Framing Tips Every Artists Needs

Framing Tips Every Artists Needs



BY Marrilee Anderson

Framing, one of the least talked about, yet most useful tool an artist can ever have. Often viewed as something that can easily be thrown together without much effort, but In reality, framing is a glorious form of art all on its own. It can take many years to learn the skills and knowledge of framing, and even then you will still learn something new everyday; a truly never ending practice.

When properly honed and crafted, framing enhances the piece of art it holds through the choice of molding and matting. Those simple components help to express the story within to the world by picking up and enhance little nuances that can be missed. The art that is framed on the walls of your home express, deepen feelings that transfer to you by being just merely in their presence.

No art is just a pretty picture, they have diverse, vast meanings that penetrate your soul. Art deserves the care and beauty of preservation for endless years to come. After all, the average time those framed pieces of art stay on the walls of your home is 20 years. 20 years!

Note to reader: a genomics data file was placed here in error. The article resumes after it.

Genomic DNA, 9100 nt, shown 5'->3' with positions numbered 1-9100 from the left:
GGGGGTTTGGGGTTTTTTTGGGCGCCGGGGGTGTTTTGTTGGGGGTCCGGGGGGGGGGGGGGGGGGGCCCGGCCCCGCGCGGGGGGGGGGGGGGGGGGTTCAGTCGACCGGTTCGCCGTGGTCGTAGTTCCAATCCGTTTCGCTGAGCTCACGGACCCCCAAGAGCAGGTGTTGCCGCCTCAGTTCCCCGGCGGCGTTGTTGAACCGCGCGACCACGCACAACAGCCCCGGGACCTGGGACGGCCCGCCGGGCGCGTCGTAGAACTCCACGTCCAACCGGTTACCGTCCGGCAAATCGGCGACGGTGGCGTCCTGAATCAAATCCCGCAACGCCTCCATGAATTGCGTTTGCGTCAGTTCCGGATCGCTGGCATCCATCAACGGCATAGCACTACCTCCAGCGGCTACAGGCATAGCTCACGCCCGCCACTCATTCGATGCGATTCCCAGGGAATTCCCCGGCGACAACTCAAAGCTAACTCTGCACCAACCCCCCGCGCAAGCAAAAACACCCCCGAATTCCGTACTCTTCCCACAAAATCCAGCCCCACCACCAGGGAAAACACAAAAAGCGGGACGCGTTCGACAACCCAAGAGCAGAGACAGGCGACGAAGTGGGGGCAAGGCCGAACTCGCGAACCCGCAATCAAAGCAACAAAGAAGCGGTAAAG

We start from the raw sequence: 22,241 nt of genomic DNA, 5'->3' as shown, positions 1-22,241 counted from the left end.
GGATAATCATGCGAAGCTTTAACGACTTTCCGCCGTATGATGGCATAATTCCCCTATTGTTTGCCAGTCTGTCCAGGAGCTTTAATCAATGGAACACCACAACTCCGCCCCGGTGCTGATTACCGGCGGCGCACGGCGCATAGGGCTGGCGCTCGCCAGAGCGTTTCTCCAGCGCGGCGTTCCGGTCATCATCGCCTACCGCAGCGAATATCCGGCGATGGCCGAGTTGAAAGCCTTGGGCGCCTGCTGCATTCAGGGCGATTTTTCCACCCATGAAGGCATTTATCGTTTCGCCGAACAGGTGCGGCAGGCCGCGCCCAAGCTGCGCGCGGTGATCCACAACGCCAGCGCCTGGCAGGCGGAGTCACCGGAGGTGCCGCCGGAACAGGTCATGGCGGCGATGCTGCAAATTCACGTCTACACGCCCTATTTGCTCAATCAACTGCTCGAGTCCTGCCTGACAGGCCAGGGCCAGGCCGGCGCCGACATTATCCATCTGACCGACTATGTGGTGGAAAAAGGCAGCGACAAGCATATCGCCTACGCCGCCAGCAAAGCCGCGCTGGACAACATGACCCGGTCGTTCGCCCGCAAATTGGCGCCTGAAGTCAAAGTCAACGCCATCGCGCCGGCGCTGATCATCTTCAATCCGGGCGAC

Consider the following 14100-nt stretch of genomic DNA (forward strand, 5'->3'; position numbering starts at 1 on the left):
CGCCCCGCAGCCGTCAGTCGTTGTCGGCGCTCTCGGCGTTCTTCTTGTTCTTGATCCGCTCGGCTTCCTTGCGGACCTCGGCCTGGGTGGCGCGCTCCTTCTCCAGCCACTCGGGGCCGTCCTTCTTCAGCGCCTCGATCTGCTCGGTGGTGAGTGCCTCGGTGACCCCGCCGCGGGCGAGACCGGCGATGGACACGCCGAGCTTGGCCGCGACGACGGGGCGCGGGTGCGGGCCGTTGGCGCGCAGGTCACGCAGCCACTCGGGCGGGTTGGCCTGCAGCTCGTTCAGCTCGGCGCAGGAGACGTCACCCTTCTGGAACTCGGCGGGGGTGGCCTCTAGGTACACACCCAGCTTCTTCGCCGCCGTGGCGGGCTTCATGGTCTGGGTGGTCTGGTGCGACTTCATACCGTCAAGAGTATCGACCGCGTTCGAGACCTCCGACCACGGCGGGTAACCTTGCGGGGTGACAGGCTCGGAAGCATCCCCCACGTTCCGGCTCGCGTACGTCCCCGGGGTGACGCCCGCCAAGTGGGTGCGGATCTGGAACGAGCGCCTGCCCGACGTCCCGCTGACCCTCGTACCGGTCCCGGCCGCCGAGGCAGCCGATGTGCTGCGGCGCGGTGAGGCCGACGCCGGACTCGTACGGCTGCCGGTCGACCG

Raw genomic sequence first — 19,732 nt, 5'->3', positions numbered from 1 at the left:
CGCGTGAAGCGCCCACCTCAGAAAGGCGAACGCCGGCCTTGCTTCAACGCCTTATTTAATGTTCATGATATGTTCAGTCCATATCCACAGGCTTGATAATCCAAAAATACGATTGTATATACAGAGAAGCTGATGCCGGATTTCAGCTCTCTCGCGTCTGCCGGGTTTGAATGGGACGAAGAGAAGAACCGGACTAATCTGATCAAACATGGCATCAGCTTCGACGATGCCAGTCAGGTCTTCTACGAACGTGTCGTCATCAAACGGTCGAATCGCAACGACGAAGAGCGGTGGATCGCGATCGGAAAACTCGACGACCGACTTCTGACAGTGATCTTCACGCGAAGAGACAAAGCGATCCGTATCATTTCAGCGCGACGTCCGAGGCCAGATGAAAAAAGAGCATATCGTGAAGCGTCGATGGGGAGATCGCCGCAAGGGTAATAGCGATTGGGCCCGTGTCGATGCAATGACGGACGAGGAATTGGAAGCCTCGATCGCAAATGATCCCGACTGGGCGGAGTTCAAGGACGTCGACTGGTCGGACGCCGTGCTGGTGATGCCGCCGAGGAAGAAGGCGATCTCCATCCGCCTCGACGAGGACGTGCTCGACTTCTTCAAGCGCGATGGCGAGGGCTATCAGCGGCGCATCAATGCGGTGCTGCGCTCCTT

What Your Buyer Really Wants

The usual collector of art tends to find the quickest way to have a piece framed. Most shy away just hearing the words 'custom framing'. That is expensive! While custom framing will always be more expensive than grabbing a quick pre-made frame and mat will be; it does offer the assistance of a custom framer that can help you choose the perfect match for your artwork, and the best components for preservation quality framing.

Quite often the average person can't afford to get every piece they have custom framed, that leads them to give up, and store those precious memories in a closet or under the bed for years. It benefits the artist to recognize this pattern, and adjust their own art to better fit those they want to reach.

Proper Sizing Matters

The most important component is sizing; pre-made frames come in standard sizes that don't always match the size the substrate the art is created on. Take the time to visit your local stores that carry these frames, and write down those sizes, or ask others to help you in doing so.